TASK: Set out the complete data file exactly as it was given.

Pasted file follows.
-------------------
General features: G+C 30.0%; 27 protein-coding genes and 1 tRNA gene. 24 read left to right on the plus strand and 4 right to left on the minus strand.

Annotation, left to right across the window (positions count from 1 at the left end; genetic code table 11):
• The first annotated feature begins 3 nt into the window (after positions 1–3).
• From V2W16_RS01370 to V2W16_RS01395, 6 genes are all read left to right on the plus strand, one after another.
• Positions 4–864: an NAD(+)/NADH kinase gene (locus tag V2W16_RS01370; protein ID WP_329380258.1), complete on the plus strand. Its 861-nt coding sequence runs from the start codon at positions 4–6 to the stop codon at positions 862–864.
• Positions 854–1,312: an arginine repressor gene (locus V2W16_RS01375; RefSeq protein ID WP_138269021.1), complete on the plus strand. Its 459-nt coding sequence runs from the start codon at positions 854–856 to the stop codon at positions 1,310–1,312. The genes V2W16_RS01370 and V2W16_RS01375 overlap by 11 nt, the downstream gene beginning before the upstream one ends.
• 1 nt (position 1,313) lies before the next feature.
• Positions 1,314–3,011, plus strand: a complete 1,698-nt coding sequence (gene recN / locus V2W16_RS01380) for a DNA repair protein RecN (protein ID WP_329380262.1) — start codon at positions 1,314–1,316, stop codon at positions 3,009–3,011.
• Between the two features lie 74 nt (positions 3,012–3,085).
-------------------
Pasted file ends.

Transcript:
General features: G+C 30.0%; 27 protein-coding genes and 1 tRNA gene. 24 read left to right on the plus strand and 4 right to left on the minus strand.

Annotation, left to right across the window (positions count from 1 at the left end; genetic code table 11):
• The first annotated feature begins 3 nt into the window (after positions 1–3).
• From V2W16_RS01370 to V2W16_RS01395, 6 genes are all read left to right on the plus strand, one after another.
• Positions 4–864: an NAD(+)/NADH kinase gene (locus tag V2W16_RS01370; protein ID WP_329380258.1), complete on the plus strand. Its 861-nt coding sequence runs from the start codon at positions 4–6 to the stop codon at positions 862–864.
• Positions 854–1,312: an arginine repressor gene (locus V2W16_RS01375; RefSeq protein ID WP_138269021.1), complete on the plus strand. Its 459-nt coding sequence runs from the start codon at positions 854–856 to the stop codon at positions 1,310–1,312. The genes V2W16_RS01370 and V2W16_RS01375 overlap by 11 nt, the downstream gene beginning before the upstream one ends.
• 1 nt (position 1,313) lies before the next feature.
• Positions 1,314–3,011, plus strand: a complete 1,698-nt coding sequence (gene recN / locus V2W16_RS01380) for a DNA repair protein RecN (protein ID WP_329380262.1) — start codon at positions 1,314–1,316, stop codon at positions 3,009–3,011.
• Between the two features lie 74 nt (positions 3,012–3,085).